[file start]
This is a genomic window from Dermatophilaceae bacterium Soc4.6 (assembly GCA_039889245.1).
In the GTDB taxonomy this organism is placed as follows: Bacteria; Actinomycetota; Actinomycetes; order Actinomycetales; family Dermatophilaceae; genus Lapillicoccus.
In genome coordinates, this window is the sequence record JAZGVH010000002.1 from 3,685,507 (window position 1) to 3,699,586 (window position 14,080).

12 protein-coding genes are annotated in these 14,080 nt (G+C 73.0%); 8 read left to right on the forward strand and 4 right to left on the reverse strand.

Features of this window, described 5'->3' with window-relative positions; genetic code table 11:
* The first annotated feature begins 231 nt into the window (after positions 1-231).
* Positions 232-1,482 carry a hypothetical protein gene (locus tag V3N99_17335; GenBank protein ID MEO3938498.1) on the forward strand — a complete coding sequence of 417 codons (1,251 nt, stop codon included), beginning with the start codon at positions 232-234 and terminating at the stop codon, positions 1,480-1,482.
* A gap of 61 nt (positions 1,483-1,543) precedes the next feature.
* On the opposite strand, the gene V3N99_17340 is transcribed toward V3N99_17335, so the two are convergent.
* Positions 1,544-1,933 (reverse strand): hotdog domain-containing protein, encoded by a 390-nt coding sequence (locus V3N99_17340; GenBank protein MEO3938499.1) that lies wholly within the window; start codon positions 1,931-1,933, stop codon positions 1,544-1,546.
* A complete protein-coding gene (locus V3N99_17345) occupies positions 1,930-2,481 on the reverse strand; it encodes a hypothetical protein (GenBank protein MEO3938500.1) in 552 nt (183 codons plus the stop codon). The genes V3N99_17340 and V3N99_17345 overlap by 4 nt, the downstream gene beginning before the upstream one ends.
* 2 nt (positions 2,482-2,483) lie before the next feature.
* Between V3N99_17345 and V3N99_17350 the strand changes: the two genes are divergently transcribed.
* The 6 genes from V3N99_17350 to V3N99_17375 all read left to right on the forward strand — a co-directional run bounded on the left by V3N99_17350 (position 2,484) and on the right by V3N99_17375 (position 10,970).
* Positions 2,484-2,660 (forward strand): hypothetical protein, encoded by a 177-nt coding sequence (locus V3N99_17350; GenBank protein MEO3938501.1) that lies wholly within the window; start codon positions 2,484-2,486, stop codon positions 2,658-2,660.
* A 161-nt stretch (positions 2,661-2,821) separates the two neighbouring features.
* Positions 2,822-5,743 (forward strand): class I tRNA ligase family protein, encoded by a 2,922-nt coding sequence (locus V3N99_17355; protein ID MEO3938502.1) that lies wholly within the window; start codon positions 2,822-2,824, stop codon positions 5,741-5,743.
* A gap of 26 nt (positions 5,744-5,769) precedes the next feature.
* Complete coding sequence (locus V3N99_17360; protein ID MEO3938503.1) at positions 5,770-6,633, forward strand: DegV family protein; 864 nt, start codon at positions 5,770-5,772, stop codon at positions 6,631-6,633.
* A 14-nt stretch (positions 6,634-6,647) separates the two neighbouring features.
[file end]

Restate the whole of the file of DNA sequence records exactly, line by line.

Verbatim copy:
This is a genomic window from Dermatophilaceae bacterium Soc4.6 (assembly GCA_039889245.1).
In the GTDB taxonomy this organism is placed as follows: Bacteria; Actinomycetota; Actinomycetes; order Actinomycetales; family Dermatophilaceae; genus Lapillicoccus.
In genome coordinates, this window is the sequence record JAZGVH010000002.1 from 3,685,507 (window position 1) to 3,699,586 (window position 14,080).

12 protein-coding genes are annotated in these 14,080 nt (G+C 73.0%); 8 read left to right on the forward strand and 4 right to left on the reverse strand.

Features of this window, described 5'->3' with window-relative positions; genetic code table 11:
* The first annotated feature begins 231 nt into the window (after positions 1-231).
* Positions 232-1,482 carry a hypothetical protein gene (locus tag V3N99_17335; GenBank protein ID MEO3938498.1) on the forward strand — a complete coding sequence of 417 codons (1,251 nt, stop codon included), beginning with the start codon at positions 232-234 and terminating at the stop codon, positions 1,480-1,482.
* A gap of 61 nt (positions 1,483-1,543) precedes the next feature.
* On the opposite strand, the gene V3N99_17340 is transcribed toward V3N99_17335, so the two are convergent.
* Positions 1,544-1,933 (reverse strand): hotdog domain-containing protein, encoded by a 390-nt coding sequence (locus V3N99_17340; GenBank protein MEO3938499.1) that lies wholly within the window; start codon positions 1,931-1,933, stop codon positions 1,544-1,546.
* A complete protein-coding gene (locus V3N99_17345) occupies positions 1,930-2,481 on the reverse strand; it encodes a hypothetical protein (GenBank protein MEO3938500.1) in 552 nt (183 codons plus the stop codon). The genes V3N99_17340 and V3N99_17345 overlap by 4 nt, the downstream gene beginning before the upstream one ends.
* 2 nt (positions 2,482-2,483) lie before the next feature.
* Between V3N99_17345 and V3N99_17350 the strand changes: the two genes are divergently transcribed.
* The 6 genes from V3N99_17350 to V3N99_17375 all read left to right on the forward strand — a co-directional run bounded on the left by V3N99_17350 (position 2,484) and on the right by V3N99_17375 (position 10,970).
* Positions 2,484-2,660 (forward strand): hypothetical protein, encoded by a 177-nt coding sequence (locus V3N99_17350; GenBank protein MEO3938501.1) that lies wholly within the window; start codon positions 2,484-2,486, stop codon positions 2,658-2,660.
* A 161-nt stretch (positions 2,661-2,821) separates the two neighbouring features.
* Positions 2,822-5,743 (forward strand): class I tRNA ligase family protein, encoded by a 2,922-nt coding sequence (locus V3N99_17355; protein ID MEO3938502.1) that lies wholly within the window; start codon positions 2,822-2,824, stop codon positions 5,741-5,743.
* A gap of 26 nt (positions 5,744-5,769) precedes the next feature.
* Complete coding sequence (locus V3N99_17360; protein ID MEO3938503.1) at positions 5,770-6,633, forward strand: DegV family protein; 864 nt, start codon at positions 5,770-5,772, stop codon at positions 6,631-6,633.
* A 14-nt stretch (positions 6,634-6,647) separates the two neighbouring features.